Syrian national Mohamed Al Imam remains disappeared more than two years after his abduction

Syrian national Mohamed Al Imam remains disappeared more than two years after his abduction

Mohamed Al Imam disappeared on August 14, 2018. According to his family, he was abducted near his house in Riyadh before he could leave to work. His car was found where he had parked the night before and the front right tire was found to be flat. His family believes that Homeland Security might be responsible for his enforced disappearance. More than two years after his abduction, Al Imam’s fate and whereabouts remain unknown despite the many steps taken by the family.
Latest Updates
November 8, 2019: MENA Rights Group requests the urgent intervention of the UN Working Group on Enforced or Involuntary Disappearances.
August-September 2018: Family members visit Al Hayer Prison (near Riyadh), but fail to obtain any information regarding his fate and whereabouts.
August 17, 2018: Al Imam’s family reports his disappearance to the intelligence agency, but to no avail.
August 14, 2018: Al Imam’s nephew reports his disappearance to Al Malaz branch of the Police.
August 14, 2018:Mohamed Al Imam disappears near his home in Riyadh.

Mohamed Al Imam is a Syrian national normally residing in Riyadh, Saudi Arabia. He disappeared on August 14, 2018 as he was about to go to work. According to his family, he was abducted before reaching his car.

Al Imam’s disappearance was suspicious, as his car had not been moved from where it was parked the night before and the rear right tire was flat. His family consulted the Uber and Carim databases, which indicated that Al Imam had not used their car-ride services since February 2018. CCTV of the house that overlooks the residence of Al Imam was found to have appeared off for 15 hours. His phone was last detected near Exit 8, an approximately 30 minute-drive away from the house, where Homeland Security allegedly operates a secret facility.

More than two years after his abduction, Al Imam’s fate and whereabouts remain unknown despite the many steps taken by the family.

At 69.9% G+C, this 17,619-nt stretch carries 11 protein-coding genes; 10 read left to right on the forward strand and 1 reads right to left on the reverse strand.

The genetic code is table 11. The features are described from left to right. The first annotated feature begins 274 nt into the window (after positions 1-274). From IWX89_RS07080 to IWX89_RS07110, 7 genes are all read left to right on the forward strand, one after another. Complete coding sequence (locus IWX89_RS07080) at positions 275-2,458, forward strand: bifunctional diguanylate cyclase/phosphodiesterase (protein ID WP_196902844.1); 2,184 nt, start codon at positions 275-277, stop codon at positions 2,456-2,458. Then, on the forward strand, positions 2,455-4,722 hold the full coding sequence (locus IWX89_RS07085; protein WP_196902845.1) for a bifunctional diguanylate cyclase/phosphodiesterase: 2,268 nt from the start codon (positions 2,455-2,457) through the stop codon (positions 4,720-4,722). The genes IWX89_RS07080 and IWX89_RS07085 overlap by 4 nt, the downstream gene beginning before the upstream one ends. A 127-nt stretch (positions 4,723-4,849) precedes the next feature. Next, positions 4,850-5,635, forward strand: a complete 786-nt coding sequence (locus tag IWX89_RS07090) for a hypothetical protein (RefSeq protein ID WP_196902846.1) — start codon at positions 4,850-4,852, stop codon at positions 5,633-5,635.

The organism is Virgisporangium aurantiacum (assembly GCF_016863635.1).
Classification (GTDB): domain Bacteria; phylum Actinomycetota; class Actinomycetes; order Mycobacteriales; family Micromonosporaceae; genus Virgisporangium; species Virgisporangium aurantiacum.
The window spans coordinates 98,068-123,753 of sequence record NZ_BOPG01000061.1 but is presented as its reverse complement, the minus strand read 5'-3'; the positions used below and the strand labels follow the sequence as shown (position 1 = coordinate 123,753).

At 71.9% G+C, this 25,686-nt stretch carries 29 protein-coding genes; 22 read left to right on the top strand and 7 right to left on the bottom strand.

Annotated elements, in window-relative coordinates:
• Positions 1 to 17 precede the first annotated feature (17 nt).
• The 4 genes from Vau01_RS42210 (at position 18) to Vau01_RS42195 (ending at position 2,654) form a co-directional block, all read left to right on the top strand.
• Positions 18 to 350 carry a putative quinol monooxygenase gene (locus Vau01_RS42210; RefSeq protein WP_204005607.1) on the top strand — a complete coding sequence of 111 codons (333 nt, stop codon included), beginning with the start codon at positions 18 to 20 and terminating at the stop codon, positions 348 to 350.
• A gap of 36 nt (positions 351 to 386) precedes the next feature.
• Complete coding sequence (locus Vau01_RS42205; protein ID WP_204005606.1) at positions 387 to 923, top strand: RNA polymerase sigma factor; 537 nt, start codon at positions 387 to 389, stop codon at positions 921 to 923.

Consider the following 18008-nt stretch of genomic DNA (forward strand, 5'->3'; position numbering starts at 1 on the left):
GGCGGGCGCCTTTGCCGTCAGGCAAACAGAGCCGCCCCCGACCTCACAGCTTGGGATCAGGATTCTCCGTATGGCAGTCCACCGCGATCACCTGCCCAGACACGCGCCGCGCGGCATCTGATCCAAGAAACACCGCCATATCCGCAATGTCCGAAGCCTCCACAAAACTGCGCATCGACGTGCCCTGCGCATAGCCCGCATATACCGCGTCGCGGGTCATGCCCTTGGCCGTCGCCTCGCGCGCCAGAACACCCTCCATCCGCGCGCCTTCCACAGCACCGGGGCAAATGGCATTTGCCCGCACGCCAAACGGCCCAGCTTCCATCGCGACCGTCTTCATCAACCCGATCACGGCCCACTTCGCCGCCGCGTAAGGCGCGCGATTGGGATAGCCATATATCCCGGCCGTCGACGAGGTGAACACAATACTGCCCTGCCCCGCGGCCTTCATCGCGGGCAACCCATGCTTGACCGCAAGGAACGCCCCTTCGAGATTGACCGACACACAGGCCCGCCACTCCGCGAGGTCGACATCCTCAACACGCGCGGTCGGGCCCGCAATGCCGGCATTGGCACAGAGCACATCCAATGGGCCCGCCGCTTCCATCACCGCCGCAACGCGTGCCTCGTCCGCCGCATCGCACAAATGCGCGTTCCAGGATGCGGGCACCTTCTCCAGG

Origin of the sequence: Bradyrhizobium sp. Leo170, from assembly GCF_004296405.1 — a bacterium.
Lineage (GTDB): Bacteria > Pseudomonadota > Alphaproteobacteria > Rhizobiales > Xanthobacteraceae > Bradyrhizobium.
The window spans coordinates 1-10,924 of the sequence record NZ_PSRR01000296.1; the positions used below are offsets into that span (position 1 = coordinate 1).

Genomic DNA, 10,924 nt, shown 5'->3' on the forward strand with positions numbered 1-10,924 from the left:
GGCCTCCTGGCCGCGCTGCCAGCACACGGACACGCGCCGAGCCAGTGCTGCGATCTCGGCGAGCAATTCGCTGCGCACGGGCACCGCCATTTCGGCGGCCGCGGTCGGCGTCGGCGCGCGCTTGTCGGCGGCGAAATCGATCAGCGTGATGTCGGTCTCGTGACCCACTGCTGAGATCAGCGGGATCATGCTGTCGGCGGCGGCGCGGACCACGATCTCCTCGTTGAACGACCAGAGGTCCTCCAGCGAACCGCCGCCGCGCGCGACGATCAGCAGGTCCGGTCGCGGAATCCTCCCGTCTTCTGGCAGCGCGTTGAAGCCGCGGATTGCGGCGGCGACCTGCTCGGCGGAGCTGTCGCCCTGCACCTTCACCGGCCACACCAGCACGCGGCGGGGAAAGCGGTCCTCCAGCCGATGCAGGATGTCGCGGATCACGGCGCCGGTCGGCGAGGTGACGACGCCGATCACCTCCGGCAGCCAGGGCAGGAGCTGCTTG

On August 14, 2018, Al Imam’s nephew reported his disappearance to Al Malaz branch of the Police. Three days later, his family reported the disappearance to the intelligence agency but were unsuccessful in obtaining any information. Shortly afterwards, the case was transferred from the police to the intelligence agency. However, the police and detectives did not appear to treat it as a case of murder or abduction and never questioned any of the neighbours or their drivers and workers. Neither Al Imam’s wife nor his colleagues were interrogated by the Saudi police.

In August and September 2018, Al Imam’s son and nephew went to Al Hayer Prison (near Riyadh) to make informal enquiries, but to no avail.

Between August 2018 and August 2019, the police and the intelligence agency contacted Homeland Security multiple times. Only in August 2019 did Homeland Security provide a response stating that Al Imam’s name is not in their database. However, the family have not been able to see a copy of this correspondence.

The family have also contacted the Ministry of Interior's office and the Crown Prince, Mohammad Bin Salman. They have been advised that the authorities are “looking into it” but are yet to receive any further information.

The family is particularly concerned about Al Imam’s health as he is in his 70s and suffering from a chronic disease.